Life magnetized containers with
medical information; a Senior
San Luis Obispo. Traditional and organizations.
Contact: 788- Resource Directory for SLO and
SB counties, and much more.
adaptive toys for children with all 3406.
Contact: 925-9554 or www.
types of disabilities to check out.
In-home appointments available. Every WED 11:00 am-12:00 pm: centralcoastseniors.org.
Cost: free! Contact: 547-1914 or Growing With Baby, an infant
feeding office for breastfeeding Hospice of San Luis Obispo
www.jackshelpinghand.org.
moms and babies (0-10 mos), County provides free grief
Every TUE 2:00-5:00 pm & FRI offers a free class on feeding, counseling, group support,
4:00-7:00 pm: Jacks’ Adaptive crying, and sleep at 1230 counseling, crisis intervention,
Toy Lending Library - Jack’s Marsh St, SLO.
Nurse and and wellness education to those
Helping Hand at Pat’s Place in lactation consultant Andrea with a life-limiting illness, their
Nipomo Recreation Community Herron answers questions. families, and the bereaved.
Rm, 671 W Tefft St, Ste 2, Nipomo. Dads welcome! Call to reserve. This non-profit agency offers
free counseling, community
Toys for children with all types of Contact: 543-6988.
education and volunteer support
disabilities to check out. In-home
appointments also available. Morro Bay Museum of Natural to those grieving a death or
Cost-free! Contact: 547-1914 or History offers Adventures With dealing with potential end-of-life
Nature & Mind Walks. Find the issues. Offices in San Luis Obispo
www.jackshelpinghand.org.

lovorganicfarm.com

Volunteer as a Good Neighbor!
Make a difference in the life of an
older or disabled adult. Trained
volunteers choose services to
contribute and schedule hours
at their convenience. Training is
monthly at Wilshire Community
Services, 285 South St, Ste J,
SLO. Contact: 547-7025 x 17.
Volunteer at San Luis Obispo
Museum of Art! Stop by at 1010
Broad St (Mission Plaza) or email
volunteer@sloma.org.
San Luis Obispo Senior Center
offers health screening, legal
services, meals, exercise, bridge,
and bingo at 1445 Santa Rosa St.
Contact: 781-7306.
Central Coast Astronomical
Society sponsors a Dark Sky
Star Party every month at Santa
Margarita Lake KOA Campground
at sunset. CCAS sponsors guest
speakers and public programs.
Find events, weather updates,
and resources at: www.
centralcoastastronomy.org.

Every FRI at 7:00 pm: Senior
Ballroom Dancing at Madonna
Inn. If you are a senior (single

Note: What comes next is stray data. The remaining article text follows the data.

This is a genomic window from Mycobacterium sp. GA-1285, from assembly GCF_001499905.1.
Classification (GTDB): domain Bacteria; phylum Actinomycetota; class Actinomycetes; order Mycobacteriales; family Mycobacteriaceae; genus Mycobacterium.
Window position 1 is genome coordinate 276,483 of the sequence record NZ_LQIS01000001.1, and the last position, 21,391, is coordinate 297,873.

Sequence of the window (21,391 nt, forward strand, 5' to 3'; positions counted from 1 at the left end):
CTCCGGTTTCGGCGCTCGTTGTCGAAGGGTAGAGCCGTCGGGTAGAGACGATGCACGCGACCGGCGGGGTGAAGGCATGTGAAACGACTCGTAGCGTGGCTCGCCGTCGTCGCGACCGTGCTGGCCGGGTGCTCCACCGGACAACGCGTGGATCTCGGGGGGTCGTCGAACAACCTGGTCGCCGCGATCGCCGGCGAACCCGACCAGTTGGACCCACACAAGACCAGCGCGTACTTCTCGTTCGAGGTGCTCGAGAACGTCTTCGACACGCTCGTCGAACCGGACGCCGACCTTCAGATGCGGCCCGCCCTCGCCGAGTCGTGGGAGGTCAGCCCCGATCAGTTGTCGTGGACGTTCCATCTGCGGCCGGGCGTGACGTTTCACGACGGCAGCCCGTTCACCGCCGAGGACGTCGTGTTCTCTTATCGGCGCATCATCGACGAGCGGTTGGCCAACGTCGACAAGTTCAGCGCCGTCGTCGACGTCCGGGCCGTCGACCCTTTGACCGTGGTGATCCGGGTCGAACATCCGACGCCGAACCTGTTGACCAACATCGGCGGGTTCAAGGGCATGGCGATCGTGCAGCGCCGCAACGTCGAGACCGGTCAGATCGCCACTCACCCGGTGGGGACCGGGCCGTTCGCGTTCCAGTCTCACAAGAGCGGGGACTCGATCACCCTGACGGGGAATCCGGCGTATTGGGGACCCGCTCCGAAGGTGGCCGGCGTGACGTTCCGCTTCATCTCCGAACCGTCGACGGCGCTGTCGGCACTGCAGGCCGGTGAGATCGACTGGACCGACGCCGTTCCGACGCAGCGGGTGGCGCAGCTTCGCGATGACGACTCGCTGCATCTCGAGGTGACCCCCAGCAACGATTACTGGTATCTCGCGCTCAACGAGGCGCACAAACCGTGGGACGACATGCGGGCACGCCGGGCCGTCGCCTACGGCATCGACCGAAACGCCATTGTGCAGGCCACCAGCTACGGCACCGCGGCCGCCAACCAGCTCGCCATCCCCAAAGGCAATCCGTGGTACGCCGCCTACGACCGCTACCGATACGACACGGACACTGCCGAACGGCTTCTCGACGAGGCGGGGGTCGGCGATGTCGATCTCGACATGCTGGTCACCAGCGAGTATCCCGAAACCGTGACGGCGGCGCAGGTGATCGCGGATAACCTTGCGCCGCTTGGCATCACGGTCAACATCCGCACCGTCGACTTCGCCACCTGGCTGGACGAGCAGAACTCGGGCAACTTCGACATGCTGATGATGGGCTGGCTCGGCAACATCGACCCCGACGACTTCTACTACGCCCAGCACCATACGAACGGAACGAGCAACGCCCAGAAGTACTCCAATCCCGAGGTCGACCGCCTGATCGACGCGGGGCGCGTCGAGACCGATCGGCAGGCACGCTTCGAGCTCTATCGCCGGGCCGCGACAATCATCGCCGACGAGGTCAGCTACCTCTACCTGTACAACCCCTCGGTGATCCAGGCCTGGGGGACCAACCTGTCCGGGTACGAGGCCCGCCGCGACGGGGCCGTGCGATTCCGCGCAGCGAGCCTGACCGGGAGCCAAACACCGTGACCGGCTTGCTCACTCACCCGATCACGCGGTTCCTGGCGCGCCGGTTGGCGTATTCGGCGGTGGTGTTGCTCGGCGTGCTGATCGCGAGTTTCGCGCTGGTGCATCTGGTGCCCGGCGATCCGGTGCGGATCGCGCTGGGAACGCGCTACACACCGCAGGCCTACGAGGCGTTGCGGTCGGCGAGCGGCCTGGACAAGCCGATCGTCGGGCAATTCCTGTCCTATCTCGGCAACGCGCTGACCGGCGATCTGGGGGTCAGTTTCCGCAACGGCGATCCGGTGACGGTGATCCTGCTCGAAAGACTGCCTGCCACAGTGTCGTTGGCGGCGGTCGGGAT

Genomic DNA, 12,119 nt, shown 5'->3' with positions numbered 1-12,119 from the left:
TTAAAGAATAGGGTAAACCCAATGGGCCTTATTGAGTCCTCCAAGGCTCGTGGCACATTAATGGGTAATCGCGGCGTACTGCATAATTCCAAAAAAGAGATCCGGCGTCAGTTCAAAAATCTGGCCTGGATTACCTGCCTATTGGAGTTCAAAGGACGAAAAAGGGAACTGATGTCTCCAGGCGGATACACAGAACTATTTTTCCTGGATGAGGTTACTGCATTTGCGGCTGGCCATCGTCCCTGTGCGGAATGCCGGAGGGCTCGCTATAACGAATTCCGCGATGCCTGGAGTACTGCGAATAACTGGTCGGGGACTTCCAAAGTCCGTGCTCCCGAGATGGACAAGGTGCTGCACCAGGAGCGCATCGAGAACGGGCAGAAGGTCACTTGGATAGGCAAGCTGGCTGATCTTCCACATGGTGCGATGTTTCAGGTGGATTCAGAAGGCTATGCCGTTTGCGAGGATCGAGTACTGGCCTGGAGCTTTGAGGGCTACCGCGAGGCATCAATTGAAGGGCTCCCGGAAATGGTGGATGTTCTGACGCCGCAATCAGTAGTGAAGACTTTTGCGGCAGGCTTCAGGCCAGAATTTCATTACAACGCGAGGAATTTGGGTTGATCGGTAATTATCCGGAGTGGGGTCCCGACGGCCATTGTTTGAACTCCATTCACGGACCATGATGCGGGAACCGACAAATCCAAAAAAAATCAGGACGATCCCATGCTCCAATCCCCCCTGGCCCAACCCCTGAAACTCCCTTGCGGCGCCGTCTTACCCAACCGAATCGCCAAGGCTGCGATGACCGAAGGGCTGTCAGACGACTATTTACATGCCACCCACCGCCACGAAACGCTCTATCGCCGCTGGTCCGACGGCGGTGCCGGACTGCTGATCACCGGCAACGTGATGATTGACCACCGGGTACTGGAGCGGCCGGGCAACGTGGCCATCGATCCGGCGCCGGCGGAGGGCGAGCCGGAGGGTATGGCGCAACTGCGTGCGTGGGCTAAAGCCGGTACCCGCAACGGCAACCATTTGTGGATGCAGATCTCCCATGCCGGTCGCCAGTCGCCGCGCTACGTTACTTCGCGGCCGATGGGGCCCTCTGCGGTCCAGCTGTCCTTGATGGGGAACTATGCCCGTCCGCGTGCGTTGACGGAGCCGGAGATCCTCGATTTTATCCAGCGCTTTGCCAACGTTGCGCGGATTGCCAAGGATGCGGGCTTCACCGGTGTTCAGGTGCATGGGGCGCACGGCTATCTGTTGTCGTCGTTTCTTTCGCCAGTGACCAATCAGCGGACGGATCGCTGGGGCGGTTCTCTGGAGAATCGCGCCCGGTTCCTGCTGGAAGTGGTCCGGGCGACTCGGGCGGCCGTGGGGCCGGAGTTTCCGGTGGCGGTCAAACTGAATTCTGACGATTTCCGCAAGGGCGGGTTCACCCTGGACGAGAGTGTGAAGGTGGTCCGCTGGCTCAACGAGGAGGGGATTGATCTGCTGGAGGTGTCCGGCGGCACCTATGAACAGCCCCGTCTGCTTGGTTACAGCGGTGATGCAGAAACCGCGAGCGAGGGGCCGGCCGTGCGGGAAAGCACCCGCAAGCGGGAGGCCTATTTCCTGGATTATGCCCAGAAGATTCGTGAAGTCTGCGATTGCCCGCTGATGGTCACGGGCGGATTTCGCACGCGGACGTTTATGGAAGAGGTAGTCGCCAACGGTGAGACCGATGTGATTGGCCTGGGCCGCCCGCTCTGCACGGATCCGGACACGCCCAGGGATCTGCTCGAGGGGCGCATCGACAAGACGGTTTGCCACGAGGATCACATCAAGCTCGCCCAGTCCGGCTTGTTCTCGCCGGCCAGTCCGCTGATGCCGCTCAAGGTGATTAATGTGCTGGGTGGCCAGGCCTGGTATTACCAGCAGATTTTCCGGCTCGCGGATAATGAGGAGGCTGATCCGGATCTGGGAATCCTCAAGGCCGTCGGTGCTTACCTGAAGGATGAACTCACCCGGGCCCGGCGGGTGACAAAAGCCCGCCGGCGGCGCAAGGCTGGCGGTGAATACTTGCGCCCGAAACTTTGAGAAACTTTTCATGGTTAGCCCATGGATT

or attached) and like ballroom
dancing, this is the place! Look
left of the bandstand for sign:
Senior Dancers. Dance, chat and
listen to good music. No fees;
no dues; just fun! Contact: 4895481 or dg17@juno.com.
Literacy Council for San Luis
Obispo County has an ongoing
and urgent need for volunteer
tutors and offers free training in
SLO. Contact: 541-4219 or www.
sloliteracy.org.
1st THU every month at 6:15 pm:
Commission on the Status of
Women meets at Coast National
Bank, 500 Marsh St, SLO. This
official advisory group to SLO
County Board of Supervisors
identifies issues of concern to
women that are not the focus
of other advocacy or advisory

Central Coast Family

October 2015

www.centralcoastfamily.com

Page 21

Local Resources

Pumpkin Patches
& Harvest Fun
©

Avila Valley Barn, 560 Avila Valley
Drive, San Luis Obispo: Fresh
produce, pumpkin patch (u-pick
in the field or gathered), straw
bale maze, gift shop, snacks and
refreshments, restrooms, picnic
area, tractor-pulled hay rides,
petting zoo, parking. Open daily

Central Coast Family

Elle Rose Photography

9:00 am-6:00 pm. Contact: 5952810 or http://avilavalleybarn.
com.
Big League Produce, 1603 So.
Bradley Rd, Santa Maria Pumpkins (8 varieties) in the
shop or farmstand, pumpkin

October 2015

and
refreshments,
patch. Open daily October 20-30 snacks
10:00 am-9:00 pm. Contact: 260- restrooms, picnic area, pony
rides. Open weekends 10:00 am4154.
6:00 pm. Contact: 237-9560.
Cal Poly SLO Fruits & Crops,
Highland Drive off of Hwy 1, San Reis Family Ranch, 3535 Los Osos
Luis Obispo: Pumpkin patch-pick Valley Rd (new location near Turri
in the field, corn maze, haunted Rd), Los Osos: Pumpkin patch,
corn maze, u-pick apples, harvest produce, corn maze,